Our study has certain limitations that warrant discussion. Foremost are ascertainment bias and the retrospective nature of the data collection. In addition, the SITE database was constructed for the specific purpose of identifying incidence of malignancy in patients receiving systemic immunosuppressive medications for inflammatory eye disease. For this reason, some disease- and treatment-related data were limited in relation to the subject of our investigation. In particular, the clinical or laboratory criteria used to make the diagnosis of ANCA-positive vasculitis were not recorded in the database. Authors of smaller studies have specified their use of clinical features, ANCA positivity, and/or tissue biopsies demonstrating granulomatous inflammation with vasculitis and necrosis [11, 13, 21, 25, 26]. For our multi-centered review, we had to assume that the diagnosis was made appropriately by SITE clinicians, all of whom were academic uveitis specialists and expected to confirm a diagnosis of ANCA-positive vasculitis according to standard criteria, such as the 1990 American College of Rheumatology Criteria for Wegener's granulomatosis [27]. Finally, while some investigators have reported results of medical and surgical therapies by following clinical improvements and remission of different manifestations of ANCA-positive vasculitis [5, 11, 14, 25], our methods did not allow us to track the effectiveness of therapy in specific instances. The sampling procedure conducted at one institution is unlikely to impact our results because patients with ANCA-positive vasculitis are one subgroup that is likely to receive systemic immunosuppression.

Despite the discussed limitations, our description of the ocular manifestations of ANCA-positive vasculitis involves a relatively large group of patients who have been managed at multiple centers. In presenting data from five major tertiary-referral inflammatory eye disease clinics in the United States, our study provides a broad representation of ANCA-positive vasculitis. We observed that ANCA-positive vasculitis involved different ocular tissues and the orbit, but most commonly was manifested as scleritis. Patients with ocular complications of ANCA-positive vasculitis were at increased risk of mortality, despite the frequent systemic use of corticosteroid and immunosuppressive medications.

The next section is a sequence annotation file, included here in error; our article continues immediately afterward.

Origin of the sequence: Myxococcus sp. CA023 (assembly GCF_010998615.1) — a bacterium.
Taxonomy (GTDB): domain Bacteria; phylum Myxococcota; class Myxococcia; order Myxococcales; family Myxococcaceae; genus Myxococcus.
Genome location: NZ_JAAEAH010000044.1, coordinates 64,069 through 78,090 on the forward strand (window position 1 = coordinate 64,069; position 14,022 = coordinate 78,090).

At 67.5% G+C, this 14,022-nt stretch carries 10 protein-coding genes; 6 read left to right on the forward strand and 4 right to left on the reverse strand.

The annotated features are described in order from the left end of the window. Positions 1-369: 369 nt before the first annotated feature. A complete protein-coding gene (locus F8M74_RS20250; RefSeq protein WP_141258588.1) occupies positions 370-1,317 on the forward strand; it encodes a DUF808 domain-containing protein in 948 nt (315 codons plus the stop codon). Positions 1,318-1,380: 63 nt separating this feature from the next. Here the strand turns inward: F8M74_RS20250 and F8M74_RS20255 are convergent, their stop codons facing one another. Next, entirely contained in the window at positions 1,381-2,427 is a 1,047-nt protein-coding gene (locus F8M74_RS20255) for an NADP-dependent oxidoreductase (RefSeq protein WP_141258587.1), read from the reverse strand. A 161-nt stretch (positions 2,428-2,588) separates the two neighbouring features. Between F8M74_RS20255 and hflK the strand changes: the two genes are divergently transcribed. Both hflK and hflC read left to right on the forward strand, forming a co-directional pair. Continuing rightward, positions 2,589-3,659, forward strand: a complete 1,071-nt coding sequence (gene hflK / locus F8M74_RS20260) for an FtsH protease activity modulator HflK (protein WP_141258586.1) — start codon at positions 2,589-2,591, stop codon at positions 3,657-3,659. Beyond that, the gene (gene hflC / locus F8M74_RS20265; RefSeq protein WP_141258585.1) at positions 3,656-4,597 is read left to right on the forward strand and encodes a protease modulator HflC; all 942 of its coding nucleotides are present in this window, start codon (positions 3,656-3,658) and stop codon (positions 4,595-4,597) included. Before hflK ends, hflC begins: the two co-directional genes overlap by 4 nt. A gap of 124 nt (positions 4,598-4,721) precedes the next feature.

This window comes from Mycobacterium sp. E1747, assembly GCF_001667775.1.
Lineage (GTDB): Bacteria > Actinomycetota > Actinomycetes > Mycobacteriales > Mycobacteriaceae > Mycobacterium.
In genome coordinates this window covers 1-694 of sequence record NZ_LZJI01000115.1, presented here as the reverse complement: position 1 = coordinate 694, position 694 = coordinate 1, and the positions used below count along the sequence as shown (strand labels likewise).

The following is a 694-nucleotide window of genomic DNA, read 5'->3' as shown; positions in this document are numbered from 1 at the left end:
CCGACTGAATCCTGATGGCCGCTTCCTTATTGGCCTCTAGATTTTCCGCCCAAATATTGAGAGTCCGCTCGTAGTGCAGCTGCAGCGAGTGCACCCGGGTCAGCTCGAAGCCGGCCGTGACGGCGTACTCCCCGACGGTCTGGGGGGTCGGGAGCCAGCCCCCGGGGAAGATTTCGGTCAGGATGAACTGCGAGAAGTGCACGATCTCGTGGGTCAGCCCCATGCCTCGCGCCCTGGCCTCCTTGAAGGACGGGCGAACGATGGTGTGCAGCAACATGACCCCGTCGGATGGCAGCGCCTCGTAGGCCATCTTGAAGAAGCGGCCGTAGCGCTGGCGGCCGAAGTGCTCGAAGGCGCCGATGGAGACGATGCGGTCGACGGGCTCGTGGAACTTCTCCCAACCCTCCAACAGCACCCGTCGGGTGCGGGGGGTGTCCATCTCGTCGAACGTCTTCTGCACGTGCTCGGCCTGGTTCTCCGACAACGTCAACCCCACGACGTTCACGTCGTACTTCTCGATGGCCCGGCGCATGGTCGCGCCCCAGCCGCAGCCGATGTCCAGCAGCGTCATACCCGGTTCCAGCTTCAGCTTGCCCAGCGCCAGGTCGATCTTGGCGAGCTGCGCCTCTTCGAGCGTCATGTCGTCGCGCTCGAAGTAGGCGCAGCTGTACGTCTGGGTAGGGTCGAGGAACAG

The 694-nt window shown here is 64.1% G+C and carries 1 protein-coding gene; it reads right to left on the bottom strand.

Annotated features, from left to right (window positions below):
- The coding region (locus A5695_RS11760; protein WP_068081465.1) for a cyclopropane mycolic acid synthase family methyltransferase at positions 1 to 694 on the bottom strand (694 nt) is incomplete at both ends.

Notes

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© The Author(s) 2009

Open AccessThis is an open access article distributed under the terms of the Creative Commons Attribution Noncommercial License (https://creativecommons.org/licenses/by-nc/2.0), which permits any noncommercial use, distribution, and reproduction in any medium, provided the original author(s) and source are credited.

Authors and Affiliations

  • Angela S. Watkins
    • 1
  • John H. Kempen
    • 2
    • 3
    • 4
  • Dongseok Choi
    • 5
  • Teresa L. Liesegang
    • 1
  • S. S. Pujari
    • 6
  • Craig Newcomb
    • 4
  • Robert B. Nussenblatt
    • 7
  • James T. Rosenbaum
    • 1
    • 8
    • 9
  • Jennifer E. Thorne
    • 10
    • 11
  • C. Stephen Foster
    • 6
    • 12
  • Douglas A. Jabs
    • 13
    • 14
    • 15
  • Grace A. Levy-Clarke
    • 7
    • 16
  • Eric B. Suhler
    • 1
    • 17
  • Justine R. Smith
    • 1
    • 9
    • 18
    Email author
  1. 1.Casey Eye InstituteOregon Health & Science UniversityPortlandUSA
  2. 2.Ocular Inflammation Service, Scheie Eye InstituteUniversity of PennsylvaniaPhiladelphiaUSA
  3. 3.Center for Preventive Ophthalmology and Biostatistics, Department of OphthalmologyUniversity of PennsylvaniaPhiladelphiaUSA
  4. 4.Center for Clinical Epidemiology and Biostatistics, Department of Biostatistics and EpidemiologyUniversity of PennsylvaniaPhiladelphiaUSA
  5. 5.Department of Public Health & Preventive MedicineOregon Health & Science UniversityPortlandUSA
  6. 6.Massachusetts Eye Research and Surgery InstitutionCambridgeUSA
  7. 7.National Eye InstituteBethesdaUSA
  8. 8.Department of Internal MedicineOregon Health & Science UniversityPortlandUSA
  9. 9.Department of Cell and Developmental BiologyOregon Health & Science UniversityPortlandUSA
  10. 10.Department of OphthalmologyJohns Hopkins University School of MedicineBaltimoreUSA
  11. 11.Department of EpidemiologyJohns Hopkins University School of MedicineBaltimoreUSA
  12. 12.Department of OphthalmologyHarvard Medical SchoolBostonUSA
  13. 13.Bloomberg School of Public HealthJohns Hopkins UniversityBaltimoreUSA
  14. 14.Department of OphthalmologyMount Sinai School of MedicineNew YorkUSA
  15. 15.Department of MedicineMount Sinai School of MedicineNew YorkUSA
  16. 16.St. Luke’s Cataract and Laser InstituteTarpon SpringsUSA
  17. 17.Portland Veterans’ Affairs Medical CenterPortlandUSA
  18. 18.Oregon Health & Science UniversityPortlandUSA